Bureaucratic battle

When I reached 75 years of age I was entitled to a free parking sticker for blue and white sections in Netanya.  So I went to the specific office in the old City Hall downtown and at first they gave me a temporary sticker to put on my car and then eventually I had to go back and collect my permanent sticker.  This had the year of 2015 clearly printed on it. Naturally I parked around Netanya and did not expect to receive parking tickets.

During 2016 and 2017 I started to receive parking tickets of 100 shekels each when I parked in various places.  Being particularly stupid, I assumed this was a mistake, that the parking police had ignored my “old person’s” sticker and that somehow this mistake would be rectified.  After all, why should I have to go to the dreaded parking police and deal with the terrible bureaucracy.  Over time the tickets began to mount up, until I received a registered letter from the City telling me that I owed them 1,500 shekels.  One of these tickets was for NIS 250 for parking on a red and white section, when I was in a frantic hurry and took a chance.

When my daughter found out about my negligence, she insisted that we must take care of this before I left Netanya.  She wrote an explanatory letter to the appropriate office, but we received no reply.  So we arranged to visit this office in the new City Hall on the outskirts of town to deal with the problem and she came as my translator.  When we got there she explained the situation to the clerk, who was very nice and explained that I should have renewed my old-person’s sticker every year, so I was not actually covered for the two years it was not valid.  But, I explained to her that I am an old man and misunderstood the Hebrew when they told me the sticker was “permanent.”  So she directed us to another office in the same building, and there the clerk was very helpful and said that if I renewed the “old person’s” sticker for 2017, they might be able to forgive some of my tickets.

She directed us back to the office in the old City Hall downtown where they deal with these stickers.  There we had to wait while the clerk played with her children who were on vacation.  Then she saw us and told us that she could give me a new sticker for 2017 if I came back with four pieces of paper, copies of my driving license, my car registration, my i.d. card (teudat zehut) that all Israeli citizens carry, and my municipal taxes (arnona) payment, to prove that I lived in Netanya.   I got three of these but I could not find my car registration.  However, upon further searching I found it still inside a blue plastic folder that the city kindly provided, and nearby was a shop that did copies.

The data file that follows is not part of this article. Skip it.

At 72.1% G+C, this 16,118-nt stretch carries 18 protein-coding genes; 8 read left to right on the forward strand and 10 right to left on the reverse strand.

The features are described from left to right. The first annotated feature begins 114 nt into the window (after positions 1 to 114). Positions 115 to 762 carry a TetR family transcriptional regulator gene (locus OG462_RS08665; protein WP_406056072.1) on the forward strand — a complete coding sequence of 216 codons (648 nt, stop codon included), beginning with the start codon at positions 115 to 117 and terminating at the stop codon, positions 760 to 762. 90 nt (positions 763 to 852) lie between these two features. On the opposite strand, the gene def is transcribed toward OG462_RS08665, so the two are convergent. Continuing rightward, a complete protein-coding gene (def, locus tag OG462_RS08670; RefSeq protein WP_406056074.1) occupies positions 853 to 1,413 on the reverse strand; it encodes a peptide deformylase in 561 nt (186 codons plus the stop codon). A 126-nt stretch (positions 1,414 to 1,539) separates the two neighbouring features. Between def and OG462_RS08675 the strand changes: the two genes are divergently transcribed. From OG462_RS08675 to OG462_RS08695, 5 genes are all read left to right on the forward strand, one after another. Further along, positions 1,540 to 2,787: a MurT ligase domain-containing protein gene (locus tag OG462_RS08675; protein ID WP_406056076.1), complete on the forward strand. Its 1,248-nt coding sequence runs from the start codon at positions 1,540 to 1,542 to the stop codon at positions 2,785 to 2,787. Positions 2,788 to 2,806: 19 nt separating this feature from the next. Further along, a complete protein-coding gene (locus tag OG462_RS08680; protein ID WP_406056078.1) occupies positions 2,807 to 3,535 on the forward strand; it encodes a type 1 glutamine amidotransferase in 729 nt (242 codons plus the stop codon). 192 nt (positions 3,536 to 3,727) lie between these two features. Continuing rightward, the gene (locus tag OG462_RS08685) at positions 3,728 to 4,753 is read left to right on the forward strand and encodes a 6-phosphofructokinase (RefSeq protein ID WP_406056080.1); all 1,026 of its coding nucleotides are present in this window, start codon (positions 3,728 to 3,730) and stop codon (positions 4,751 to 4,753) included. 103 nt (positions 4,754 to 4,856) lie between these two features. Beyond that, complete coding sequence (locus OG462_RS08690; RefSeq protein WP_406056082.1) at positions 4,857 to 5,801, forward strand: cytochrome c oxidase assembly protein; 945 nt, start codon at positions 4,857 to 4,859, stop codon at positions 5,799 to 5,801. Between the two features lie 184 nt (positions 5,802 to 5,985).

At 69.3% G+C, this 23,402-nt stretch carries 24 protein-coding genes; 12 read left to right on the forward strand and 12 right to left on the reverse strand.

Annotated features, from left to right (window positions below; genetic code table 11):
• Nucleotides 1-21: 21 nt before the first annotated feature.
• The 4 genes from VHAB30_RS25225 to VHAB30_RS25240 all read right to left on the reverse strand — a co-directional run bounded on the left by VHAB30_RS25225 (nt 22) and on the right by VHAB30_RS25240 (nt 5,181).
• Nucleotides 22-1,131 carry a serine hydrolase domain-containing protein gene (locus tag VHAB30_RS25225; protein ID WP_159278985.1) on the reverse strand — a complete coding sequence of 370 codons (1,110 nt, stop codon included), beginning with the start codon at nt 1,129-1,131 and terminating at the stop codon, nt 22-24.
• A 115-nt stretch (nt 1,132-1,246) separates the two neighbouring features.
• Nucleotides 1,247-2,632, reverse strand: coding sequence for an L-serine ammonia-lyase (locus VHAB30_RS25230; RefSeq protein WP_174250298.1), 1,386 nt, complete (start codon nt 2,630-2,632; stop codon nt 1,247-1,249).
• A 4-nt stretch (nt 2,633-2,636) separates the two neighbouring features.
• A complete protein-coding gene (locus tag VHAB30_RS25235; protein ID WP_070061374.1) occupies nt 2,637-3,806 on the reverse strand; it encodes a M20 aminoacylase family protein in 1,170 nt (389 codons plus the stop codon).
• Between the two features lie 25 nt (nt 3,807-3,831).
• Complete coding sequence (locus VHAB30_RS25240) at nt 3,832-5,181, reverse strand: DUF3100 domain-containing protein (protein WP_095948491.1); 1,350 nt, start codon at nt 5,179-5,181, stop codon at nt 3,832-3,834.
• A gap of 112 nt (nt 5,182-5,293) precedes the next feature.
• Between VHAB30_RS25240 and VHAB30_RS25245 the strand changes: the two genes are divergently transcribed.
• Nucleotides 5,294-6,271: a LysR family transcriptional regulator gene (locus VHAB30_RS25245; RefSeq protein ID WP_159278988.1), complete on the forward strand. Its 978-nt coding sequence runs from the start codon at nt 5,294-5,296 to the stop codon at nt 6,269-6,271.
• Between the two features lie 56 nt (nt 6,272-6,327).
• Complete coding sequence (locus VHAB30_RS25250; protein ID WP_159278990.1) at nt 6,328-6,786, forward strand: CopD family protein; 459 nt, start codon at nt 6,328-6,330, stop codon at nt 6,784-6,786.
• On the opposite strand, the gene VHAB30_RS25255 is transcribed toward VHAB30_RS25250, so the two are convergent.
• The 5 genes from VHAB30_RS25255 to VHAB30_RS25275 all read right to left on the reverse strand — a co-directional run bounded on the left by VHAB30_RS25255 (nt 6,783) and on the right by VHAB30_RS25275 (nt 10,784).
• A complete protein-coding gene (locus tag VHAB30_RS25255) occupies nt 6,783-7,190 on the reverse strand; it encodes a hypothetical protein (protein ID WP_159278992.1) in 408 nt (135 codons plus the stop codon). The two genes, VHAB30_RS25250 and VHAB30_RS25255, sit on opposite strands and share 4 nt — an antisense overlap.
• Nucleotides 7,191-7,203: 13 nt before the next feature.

So she immediately gave me a sticker for 2017.  The clerk in the previous office said that I could fax a note with a copy of this sticker to them, no need to go back.  A few weeks later I received a call from her and she told me that the case was now being sent to the lawyer who would render a verdict.  Yesterday I received the verdict in the mail, nearly all tickets cancelled (except one on red and white, which I knew were not covered).  Savings for this bureaucratic challenge ca. NIS 1,200.  Worth fighting City Hall!

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One thought on “Bureaucratic battle

  1. So glad that the verdict was in your favor, it is a real miracle, if you believe in such things. Thank goodness persistence and a letter from Miriam did the trick. Hope you are continuing to enjoy your new home. I know you will be dining in a sukkah this year for sure, so with that happy thought, Raymond and I want to wish you all a joyous family Sukkot and Shabbat Shalom.

    Like

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